From Rustacean to Pythonista

At this point, I’m proud to say I’m a Pythonista (again), though I do still enjoy me some Rust. This is the story of how I rediscovered my love for Python.

I first tried Python on version 2.4, I think. I remember 2.6 coming out was a big deal, and people were starting to worry about the break that would come with version 3.

My experimentations were a mess, in short. I used Python briefly, to experiment with Linux APIs, and in what I have to admit was an experiment that ended too early: I plugged my guitar into the computer, recorded the soundwaves, and used Python to analyze the frequencies (thus giving me the note played). There were complications that ended that project prematurely, but that’s another post.

I used Python to make a few “web apps” too (read: server-heavy web pages with a wee bit of JS). I still maintain that the Django docs have the best documentation in existence for any software project, with the possible exception of the official Python documentation. Even so, I drifted towards the more popular combination of Ruby and Rails, and never really looked back.

So what led me back to Python? I hadn’t used it in years, after all. Well, it all started with Adventure Kit, the toolkit I’m making to make your own old-school RPG.

My first thought, in trying to build a desktop app for Windows, was to use one of my favorite languages: Rust! 🦀

I still consider myself an amateur Rustacean, but let’s face it: Rust is still lacking when it comes to user applications especially, glaringly, the desktop GUI…it’s well-known in the community, and I do not fault any of the Rust community for even a split second. These things take time.

Sure, I could use some of the Qt or GTK bindings out there, but ideally, I want something that’s tailor-made for the language I’m using. Not something bolted on after the fact. Sorry, fellow Rustaceans. Maybe in the final version, I’ll be able to use it! But not for this prototype, this proof-of-concept.

Now, for a horror story…hide yo kids, hide yo wife, it’s…C++! 😱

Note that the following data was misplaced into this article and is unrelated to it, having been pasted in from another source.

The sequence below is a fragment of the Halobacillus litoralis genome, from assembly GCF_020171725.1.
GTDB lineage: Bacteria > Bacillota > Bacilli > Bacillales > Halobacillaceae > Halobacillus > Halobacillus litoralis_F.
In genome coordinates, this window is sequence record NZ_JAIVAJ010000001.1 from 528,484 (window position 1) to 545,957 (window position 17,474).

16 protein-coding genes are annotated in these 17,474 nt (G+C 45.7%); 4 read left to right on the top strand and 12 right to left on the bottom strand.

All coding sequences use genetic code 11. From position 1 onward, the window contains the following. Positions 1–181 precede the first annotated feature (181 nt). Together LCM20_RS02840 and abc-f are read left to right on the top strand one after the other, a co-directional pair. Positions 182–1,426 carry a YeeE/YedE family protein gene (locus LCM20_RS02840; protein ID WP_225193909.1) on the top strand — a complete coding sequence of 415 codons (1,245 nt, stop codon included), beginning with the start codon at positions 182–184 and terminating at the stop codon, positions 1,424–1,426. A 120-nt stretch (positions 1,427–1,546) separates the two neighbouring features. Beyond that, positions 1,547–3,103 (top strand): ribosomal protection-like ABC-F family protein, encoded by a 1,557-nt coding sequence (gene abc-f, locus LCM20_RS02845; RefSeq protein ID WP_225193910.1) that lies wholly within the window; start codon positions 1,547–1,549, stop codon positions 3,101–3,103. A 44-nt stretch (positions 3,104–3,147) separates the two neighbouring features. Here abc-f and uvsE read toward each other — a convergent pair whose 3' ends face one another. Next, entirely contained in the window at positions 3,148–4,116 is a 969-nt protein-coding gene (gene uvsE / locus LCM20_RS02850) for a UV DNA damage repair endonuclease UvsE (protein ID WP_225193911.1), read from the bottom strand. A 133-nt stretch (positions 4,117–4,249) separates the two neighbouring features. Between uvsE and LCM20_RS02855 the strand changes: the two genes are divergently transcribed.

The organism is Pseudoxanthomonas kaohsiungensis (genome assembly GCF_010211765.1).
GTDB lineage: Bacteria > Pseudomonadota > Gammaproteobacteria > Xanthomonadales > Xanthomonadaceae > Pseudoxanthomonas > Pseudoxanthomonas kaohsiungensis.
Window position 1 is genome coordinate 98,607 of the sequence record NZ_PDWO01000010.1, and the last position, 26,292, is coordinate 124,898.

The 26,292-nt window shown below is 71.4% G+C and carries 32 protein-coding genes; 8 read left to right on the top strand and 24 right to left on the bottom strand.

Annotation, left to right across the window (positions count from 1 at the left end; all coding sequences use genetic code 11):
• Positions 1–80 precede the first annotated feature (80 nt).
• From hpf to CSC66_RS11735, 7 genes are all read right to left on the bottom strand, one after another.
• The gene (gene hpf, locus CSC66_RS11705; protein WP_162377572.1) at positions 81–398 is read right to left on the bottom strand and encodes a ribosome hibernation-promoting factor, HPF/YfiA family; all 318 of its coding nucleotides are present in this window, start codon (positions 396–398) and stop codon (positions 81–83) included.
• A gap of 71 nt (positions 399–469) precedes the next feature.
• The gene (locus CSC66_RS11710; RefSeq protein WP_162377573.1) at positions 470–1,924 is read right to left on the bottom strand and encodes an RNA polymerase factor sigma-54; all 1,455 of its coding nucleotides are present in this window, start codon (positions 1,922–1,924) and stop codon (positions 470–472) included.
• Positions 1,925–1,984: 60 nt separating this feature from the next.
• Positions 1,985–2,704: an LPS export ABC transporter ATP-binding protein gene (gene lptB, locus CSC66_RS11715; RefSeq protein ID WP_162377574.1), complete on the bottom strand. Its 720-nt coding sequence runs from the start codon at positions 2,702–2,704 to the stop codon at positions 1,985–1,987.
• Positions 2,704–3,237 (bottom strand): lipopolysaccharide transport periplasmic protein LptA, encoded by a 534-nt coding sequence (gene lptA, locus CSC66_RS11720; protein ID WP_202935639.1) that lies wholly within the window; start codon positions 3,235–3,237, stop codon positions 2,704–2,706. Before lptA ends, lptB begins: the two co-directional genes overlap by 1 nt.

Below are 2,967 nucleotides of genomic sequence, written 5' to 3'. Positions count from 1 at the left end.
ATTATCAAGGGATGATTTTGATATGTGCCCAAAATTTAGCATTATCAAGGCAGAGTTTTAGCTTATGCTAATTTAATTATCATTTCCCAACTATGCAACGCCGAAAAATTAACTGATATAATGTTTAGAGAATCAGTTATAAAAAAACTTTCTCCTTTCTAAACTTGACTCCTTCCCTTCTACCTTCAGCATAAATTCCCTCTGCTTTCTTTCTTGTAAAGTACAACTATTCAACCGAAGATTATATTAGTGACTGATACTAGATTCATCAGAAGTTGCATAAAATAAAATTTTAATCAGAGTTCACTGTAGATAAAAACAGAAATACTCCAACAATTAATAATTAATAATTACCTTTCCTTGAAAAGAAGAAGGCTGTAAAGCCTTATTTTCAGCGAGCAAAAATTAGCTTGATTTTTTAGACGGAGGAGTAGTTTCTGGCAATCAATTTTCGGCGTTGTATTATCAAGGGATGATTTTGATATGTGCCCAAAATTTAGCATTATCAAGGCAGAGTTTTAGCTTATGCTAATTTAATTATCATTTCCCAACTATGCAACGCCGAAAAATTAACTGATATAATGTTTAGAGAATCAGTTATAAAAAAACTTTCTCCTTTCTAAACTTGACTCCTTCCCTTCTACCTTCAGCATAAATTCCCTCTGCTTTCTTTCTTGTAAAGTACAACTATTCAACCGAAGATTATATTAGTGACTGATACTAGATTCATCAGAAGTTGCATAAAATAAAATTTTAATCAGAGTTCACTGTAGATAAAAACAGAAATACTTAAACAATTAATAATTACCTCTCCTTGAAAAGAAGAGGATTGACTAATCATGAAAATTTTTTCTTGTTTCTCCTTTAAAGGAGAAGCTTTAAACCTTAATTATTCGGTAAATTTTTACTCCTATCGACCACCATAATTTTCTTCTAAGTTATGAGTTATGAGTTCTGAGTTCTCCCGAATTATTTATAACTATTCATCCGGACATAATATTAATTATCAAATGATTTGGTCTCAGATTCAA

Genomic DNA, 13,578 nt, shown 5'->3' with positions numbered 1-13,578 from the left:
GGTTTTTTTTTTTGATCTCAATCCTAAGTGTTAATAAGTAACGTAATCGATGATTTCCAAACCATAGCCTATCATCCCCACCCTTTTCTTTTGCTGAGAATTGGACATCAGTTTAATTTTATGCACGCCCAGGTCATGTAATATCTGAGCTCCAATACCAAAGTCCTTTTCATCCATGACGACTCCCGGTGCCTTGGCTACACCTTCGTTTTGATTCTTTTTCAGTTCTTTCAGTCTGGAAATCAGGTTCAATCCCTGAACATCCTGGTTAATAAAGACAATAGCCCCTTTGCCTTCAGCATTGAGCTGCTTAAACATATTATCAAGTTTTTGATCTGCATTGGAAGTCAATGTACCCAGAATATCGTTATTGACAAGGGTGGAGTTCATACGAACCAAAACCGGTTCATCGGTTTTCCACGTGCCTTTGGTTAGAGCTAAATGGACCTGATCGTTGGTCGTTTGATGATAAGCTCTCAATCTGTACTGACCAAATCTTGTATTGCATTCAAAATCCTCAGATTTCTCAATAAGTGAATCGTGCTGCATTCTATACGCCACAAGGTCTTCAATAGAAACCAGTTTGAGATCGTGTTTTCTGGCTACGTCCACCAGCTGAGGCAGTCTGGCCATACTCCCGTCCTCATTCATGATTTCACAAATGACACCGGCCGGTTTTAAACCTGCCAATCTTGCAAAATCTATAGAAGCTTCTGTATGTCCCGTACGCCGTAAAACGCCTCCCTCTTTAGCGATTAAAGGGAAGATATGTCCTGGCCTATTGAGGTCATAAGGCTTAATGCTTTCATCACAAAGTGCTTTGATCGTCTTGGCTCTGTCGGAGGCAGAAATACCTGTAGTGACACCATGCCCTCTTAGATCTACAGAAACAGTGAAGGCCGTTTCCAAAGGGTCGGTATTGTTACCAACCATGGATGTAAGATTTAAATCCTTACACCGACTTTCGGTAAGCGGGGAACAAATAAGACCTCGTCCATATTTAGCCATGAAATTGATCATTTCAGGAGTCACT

Nah, it’s really not all that bad. Then again, I feel like I’m defending my friend who I brought to the party, and my “friend” was actually an anonymous drifter with bugged-out eyes who danced on the table while we were eating and pissed in the punch bowl.

So in my defense, I would like to state a few facts about C++:

Again, I feel like I’m defending my decision here, when in reality, it was a sane decision on the face of it. I’m making a game engine of sorts, with Adventure Kit, so I should use a language that people use for game engines.

And again, this all seemed like a great idea at the time.

Turns out, C++ is not the best language for prototyping (surprise!). I thought I could build a minimal proof-of-concept with the language, but Jesus-tapdancing-Christ, there is so much you have to do to get anything done.

That’s when it hit me: prototyping == Python!

Python is made for prototyping and early concepts and that sort of thing. It has the Pygame library, which is basically a thin veneer over the SDL API, which I consider one of the best tools ever created for programmers.

Seriously, if you want to teach someone programming, Python and Pygame are a good choice for tooling. But I digress.

Python also has solid Qt bindings that feel Pythonic, i.e. they feel like they’re a part of the language (yes, yes, I tried tkinter, but it’s hard to get it to play nice with Pygame).

That’s actually the biggest challenge I currently face: getting the GUI and the game engine to play nice.

I’m currently designing a mini-architecture that will allow each part to run in its own process, one for the GUI and one for the game engine. From there, I’ll most likely use some form of “shared memory” via Python’s multiprocessing.shared_memory or mmap modules (processes can’t have true shared memory – that’s for threads – but that’s for another day).

I’m still hashing out the details in my head, but that’s the gist of it. I’ll also be leveraging Python’s asyncio module, which is new to me and honestly quite awesome.

I’ll have to write more on my journey with Python later on. For now, enjoy this 100% relevant blog soundtrack:

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